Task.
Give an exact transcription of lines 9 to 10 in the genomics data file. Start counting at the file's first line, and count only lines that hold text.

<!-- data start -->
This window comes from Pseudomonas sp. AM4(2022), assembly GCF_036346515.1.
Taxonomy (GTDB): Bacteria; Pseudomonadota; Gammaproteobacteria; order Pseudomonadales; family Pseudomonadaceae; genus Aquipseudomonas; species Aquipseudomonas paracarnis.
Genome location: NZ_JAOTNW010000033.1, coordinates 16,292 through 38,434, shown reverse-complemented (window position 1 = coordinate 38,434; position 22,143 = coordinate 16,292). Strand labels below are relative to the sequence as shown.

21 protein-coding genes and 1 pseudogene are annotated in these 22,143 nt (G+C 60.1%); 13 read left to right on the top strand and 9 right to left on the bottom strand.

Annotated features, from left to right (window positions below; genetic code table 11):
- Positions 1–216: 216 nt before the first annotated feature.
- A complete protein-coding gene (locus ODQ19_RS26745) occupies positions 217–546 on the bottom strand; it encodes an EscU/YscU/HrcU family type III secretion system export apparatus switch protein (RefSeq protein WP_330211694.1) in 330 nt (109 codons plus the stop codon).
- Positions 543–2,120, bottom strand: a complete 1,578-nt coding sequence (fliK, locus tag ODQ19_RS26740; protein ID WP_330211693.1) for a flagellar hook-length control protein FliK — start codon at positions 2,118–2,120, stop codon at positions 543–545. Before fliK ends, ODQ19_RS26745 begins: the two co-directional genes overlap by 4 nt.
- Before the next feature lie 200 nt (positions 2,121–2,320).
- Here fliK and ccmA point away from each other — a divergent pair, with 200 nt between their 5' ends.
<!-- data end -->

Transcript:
- Before the next feature lie 200 nt (positions 2,121–2,320).
- Here fliK and ccmA point away from each other — a divergent pair, with 200 nt between their 5' ends.